David R. Henderson  

Government Innumeracy

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This week we've seen a striking example of government innumeracy that has a good chance of badly affecting government policy.

The Food and Drug Administration wants manufacturers to package their medications in smaller quantities, such as eight tablets per package. Currently, some generic versions are sold in boxes of up to 200 tablets. The FDA said it also plans to ask online retailers to make it harder to order bulk amounts of the drugs.

The key ingredient in anti-diarrhea medications like Imodium is part of the opioid family, an addictive drug class that includes morphine and oxycodone. At low doses, the medicine, known generically as loperamide, helps control diarrhea. But recent statistics show a rise in abuse of the drug, including massive doses that can cause heart problems and death.

This is from Matthew Perrone, "The FDA Is Cracking Down on Imodium and Other Anti-Diarrhea Medicine Because of the Opioid Epidemic," Time, January 31, 2018.
drug scales.jpg
And how dangerous are these medications?
Fifteen deaths were tied to the drug between 2010 and 2016, researchers reported in a study last year.

In short, 2.5 deaths a year and, to respond to that, the feds want it to make it more costly in time and money for everyone to get Imodium and similar drugs.

To put that one death a year in perspective, it is 5% of the number of Americans killed in a typical year by lightning.

This one death a year also appears to be an overestimate, according to Josh Bloom. In "Runs On Imodium Before The FDA Clamps Down," American Council on Science and Health, January 30, 2018, Bloom reports some facts and does his own numeracy analysis:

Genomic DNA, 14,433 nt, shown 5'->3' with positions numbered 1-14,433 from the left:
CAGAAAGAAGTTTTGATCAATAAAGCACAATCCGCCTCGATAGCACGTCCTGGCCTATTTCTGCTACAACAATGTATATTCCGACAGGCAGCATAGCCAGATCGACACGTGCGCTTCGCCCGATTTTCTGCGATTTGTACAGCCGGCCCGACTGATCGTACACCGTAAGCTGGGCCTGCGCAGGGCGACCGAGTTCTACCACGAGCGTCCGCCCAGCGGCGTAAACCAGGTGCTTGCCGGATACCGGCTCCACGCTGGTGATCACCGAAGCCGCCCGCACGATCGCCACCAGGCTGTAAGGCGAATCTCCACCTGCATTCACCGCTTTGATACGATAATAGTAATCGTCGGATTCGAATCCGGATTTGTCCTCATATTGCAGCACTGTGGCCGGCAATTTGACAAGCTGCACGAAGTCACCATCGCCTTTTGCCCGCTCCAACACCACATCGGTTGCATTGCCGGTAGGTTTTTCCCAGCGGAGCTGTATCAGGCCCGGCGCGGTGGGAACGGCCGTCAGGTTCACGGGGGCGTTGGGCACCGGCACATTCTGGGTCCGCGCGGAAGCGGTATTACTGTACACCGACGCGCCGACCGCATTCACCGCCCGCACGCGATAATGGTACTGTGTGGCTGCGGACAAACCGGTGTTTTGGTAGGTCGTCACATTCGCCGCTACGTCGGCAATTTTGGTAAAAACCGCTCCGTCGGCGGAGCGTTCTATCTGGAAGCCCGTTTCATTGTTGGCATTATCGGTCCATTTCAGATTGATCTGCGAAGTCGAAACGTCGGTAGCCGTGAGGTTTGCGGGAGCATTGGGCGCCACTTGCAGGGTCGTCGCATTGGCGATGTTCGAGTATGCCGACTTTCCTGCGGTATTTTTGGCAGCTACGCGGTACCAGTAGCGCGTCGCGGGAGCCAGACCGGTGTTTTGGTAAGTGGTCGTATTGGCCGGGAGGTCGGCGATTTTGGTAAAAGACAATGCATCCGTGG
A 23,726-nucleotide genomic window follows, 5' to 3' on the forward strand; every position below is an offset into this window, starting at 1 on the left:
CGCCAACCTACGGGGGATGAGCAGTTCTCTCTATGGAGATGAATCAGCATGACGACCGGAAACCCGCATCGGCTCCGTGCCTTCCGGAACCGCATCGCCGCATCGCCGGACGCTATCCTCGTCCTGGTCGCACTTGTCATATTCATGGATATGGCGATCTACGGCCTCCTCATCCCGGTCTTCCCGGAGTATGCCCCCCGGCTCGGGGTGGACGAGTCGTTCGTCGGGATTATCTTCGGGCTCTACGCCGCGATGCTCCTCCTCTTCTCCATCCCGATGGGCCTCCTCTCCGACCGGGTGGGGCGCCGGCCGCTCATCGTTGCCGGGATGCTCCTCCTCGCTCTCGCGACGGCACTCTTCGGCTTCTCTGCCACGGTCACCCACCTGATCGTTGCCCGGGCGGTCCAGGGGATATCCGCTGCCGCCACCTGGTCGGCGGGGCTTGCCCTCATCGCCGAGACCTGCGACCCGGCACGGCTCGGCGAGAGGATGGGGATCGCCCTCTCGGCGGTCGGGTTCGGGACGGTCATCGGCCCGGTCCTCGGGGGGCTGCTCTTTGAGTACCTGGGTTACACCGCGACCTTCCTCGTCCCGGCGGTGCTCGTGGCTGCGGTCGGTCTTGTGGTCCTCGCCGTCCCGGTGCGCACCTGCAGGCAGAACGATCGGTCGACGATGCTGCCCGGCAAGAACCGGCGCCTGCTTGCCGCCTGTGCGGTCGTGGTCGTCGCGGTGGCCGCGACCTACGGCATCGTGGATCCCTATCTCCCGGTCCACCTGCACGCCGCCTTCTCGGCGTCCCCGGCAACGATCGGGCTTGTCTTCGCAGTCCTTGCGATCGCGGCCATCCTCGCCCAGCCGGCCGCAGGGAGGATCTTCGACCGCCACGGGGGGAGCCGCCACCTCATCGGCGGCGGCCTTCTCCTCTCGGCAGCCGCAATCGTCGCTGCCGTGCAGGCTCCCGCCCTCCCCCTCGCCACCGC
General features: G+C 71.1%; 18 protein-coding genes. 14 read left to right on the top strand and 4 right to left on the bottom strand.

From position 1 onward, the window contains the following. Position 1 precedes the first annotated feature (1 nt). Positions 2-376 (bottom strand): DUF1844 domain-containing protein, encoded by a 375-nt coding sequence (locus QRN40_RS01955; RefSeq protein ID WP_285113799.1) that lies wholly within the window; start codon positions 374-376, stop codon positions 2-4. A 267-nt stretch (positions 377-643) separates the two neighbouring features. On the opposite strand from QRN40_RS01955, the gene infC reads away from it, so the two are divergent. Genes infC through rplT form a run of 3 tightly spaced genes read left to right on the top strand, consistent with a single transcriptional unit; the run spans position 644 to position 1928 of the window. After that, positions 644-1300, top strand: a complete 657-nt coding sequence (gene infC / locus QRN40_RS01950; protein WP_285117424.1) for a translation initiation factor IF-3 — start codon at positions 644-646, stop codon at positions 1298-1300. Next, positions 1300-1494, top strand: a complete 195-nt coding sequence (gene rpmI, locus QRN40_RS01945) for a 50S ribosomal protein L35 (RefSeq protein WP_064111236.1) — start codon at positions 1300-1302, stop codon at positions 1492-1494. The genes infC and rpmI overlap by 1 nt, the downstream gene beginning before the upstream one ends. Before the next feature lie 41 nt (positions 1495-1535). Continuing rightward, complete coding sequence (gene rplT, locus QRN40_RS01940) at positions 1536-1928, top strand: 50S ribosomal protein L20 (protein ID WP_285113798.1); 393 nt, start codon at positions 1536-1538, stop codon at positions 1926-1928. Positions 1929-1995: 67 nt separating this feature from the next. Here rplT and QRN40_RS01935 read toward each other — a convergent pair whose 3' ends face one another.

So, this stuff must be a bubonic plague-like killer, right? Not so much:

"In the 39 years from when loperamide was first approved in 1976 through 2015, FDA received reports of 48 cases of serious heart problems associated with use of loperamide...Thirty-one of these cases resulted in hospitalizations, and 10 patients died."

Source: FDA

THIS is what all the hysteria is about? This comes to 1.23 cases per year of serious heart problems and 0.25 deaths associated with the use of loperamide. This means there is 1 death annually per 1.1 billion people in the US. One death every 4 years. Here are some comparable death risks.

Death from being hit by a falling coconut (1 in 250 million)
Death from a shark attack (1 in 300 million)
Death from a roller coaster accident (1 in 300 million)
Since every non-problem has a non-solution it should not be surprising that some want the drug behind the counter - an increasingly crowded place.

For more on various small risks, see Aaron Wildavsky and Adam Wildavsky, "Risk and Safety," in The Concise Encyclopedia of Economics.

HT2 Jeffrey A. Singer

Comments and Sharing

COMMENTS (8 to date)
JFA writes:

Minor comment that won't change the thrust of the post: 15 deaths between 2010 and 2016 would be about 2 deaths a year, not 1 (you might have misread it as 2001).

Also, that title "Runs on imodium...": absolutely hilarious.

Thomas Boyle writes:

If the FDA has resources to expend on risks this low, is it fair to say it could take substantial funding reductions without any meaningful impact on public health?

gwern writes: